Applications of synthetic data in healthcare

Synthetic data has the potential to estimate the benefit of screening and healthcare policies, treatments, or clinical interventions, augment machine learning algorithms (e.g., image classification pipelines), pre-train machine learning models that can then be fine-tuned for specific patient populations, and improve public health models to predict outbreaks of infectious diseases17,18,19,20,21,22,23,24,25,26,27.

Building upon the potential uses of synthetic data mentioned earlier, the study by Davis et al.28 serves as a tangible example of how these datasets can be generated and utilized to investigate healthcare policy implications, particularly in the context of demographic aging. The authors explored the use of micro-simulation techniques to create a synthesized dataset and test policy options, focusing on the case of health service effects under demographic aging. The study integrates multiple data sources, including the New Zealand Health Survey (NZHS), Australian Health Survey (ANHS), and National Primary Medical Care Survey (NPMCS) to create a synthetic dataset for microsimulation in healthcare policy analysis. The process involved imputation techniques to enrich the representative sample from NZHS with data from ANHS and NPMCS. Subsequently, the synthesized dataset could be used to evaluate the impact of various policy scenarios on health service outcomes, such as variations in morbidity and disability, community support, and doctor behavior. These scenarios are presented as binary alternatives, enabling the exploration of both optimistic and pessimistic policy outcomes on healthcare demand and resource utilization. Furthermore, the authors analyzed the impact of demographic aging by re-weighting the 2002 population to a 2021 projection based on medium birth, mortality, and migration rates. The average number of visits increased slightly from 6.7 to 6.9 per year for general practitioner (GP) users. The researchers tested three components: morbidity, social support, and practitioner behavior. For the 65+ age group, average GP visits doubled from 8.8 to 15.3 for higher morbidity scenarios, while social support remained unaffected. The authors also found that prescription rates for more interventionist GPs were nearly double compared to least interventionist colleagues. Referral rates for the most interventionist GPs were six times higher than the most conservative (30% vs. 5%). The use of synthetic data in this example is an approach that could allow policymakers to make decisions on resource allocation after analyzing a range of possible scenarios to gain insights into healthcare demand and resource utilization.

The broad applicability and adaptability of synthetic datasets extend beyond their use in policy simulation and across multiple data modalities. A different but equally innovative approach to using synthetic data is illustrated in a study by Julia et al. in 2020 leveraged a Natural Language Processing (NLP) model by training it with synthetic datasets created from patient discharge reports29. The model effectively targets mental health diseases to predict the corresponding diagnosis and phenotypes. Electronic Health Records (EHRs) provide NLP data that can be utilized for specifying the critical aspects of a patient’s disease and anticipated pathways. For patients with mental health issues, the EHRs are typically based on an unstructured text that can be generated synthetically for training language models to classify complex diseases. Since mental health information is considered particularly sensitive, the use of synthetic text mitigates the risk for compromising sensitive information for individual patients. Synthetic datasets can also be useful in clinical challenges that involve large populations and epidemiological phenomenon, such as in the COVID-19 pandemic. Synthetic datasets were useful in improving the challenge of improving data scarcity in augmenting data volume in imaging studies in the COVID-19 pandemic30. In particular, Das et al.31 created conditional synthetic datasets for chest CT scans to classify COVID-19 patients from a population of normal individuals and pneumonia patients. The authors demonstrated that using synthetic datasets could improve the accuracy COVID-19 detection process compared to the original datasets. The discussed studies illustrate the multifaceted potential and adaptability of synthetic data in healthcare. Whether for probing healthcare policy impacts in an aging demographic, enhancing NLP models for mental health diagnoses, or bolstering COVID-19 detection in CT scans, synthetic datasets provide invaluable tools for researchers. By bolstering the volume and variability of available data, synthetic datasets facilitate more robust and comprehensive analyses, thereby informing and improving healthcare strategies, machine learning models, and disease detection methods.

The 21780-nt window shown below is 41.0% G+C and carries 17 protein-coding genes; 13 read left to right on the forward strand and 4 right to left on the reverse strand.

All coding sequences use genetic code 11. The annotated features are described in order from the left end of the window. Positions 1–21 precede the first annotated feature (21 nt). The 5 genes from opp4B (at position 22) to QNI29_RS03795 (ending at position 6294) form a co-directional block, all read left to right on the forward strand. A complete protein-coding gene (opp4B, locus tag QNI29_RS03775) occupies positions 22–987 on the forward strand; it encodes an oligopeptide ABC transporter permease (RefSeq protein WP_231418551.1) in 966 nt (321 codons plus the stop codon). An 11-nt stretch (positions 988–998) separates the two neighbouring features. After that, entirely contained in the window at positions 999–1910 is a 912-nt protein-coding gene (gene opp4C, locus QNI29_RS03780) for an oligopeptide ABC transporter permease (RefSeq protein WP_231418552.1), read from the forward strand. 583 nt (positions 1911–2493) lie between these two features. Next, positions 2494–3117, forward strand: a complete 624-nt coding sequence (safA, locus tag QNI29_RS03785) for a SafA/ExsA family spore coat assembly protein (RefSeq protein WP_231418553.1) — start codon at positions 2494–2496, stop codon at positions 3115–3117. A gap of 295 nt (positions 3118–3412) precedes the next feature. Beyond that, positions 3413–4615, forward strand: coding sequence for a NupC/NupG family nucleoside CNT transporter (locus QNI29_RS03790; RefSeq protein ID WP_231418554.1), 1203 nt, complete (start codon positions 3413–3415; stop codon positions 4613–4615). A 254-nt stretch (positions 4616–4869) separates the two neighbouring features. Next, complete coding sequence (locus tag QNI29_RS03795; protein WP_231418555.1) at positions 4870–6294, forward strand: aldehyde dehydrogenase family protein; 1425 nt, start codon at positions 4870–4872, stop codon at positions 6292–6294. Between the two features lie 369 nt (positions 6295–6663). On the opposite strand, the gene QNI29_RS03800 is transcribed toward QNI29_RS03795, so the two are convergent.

Synthetic data and digital twins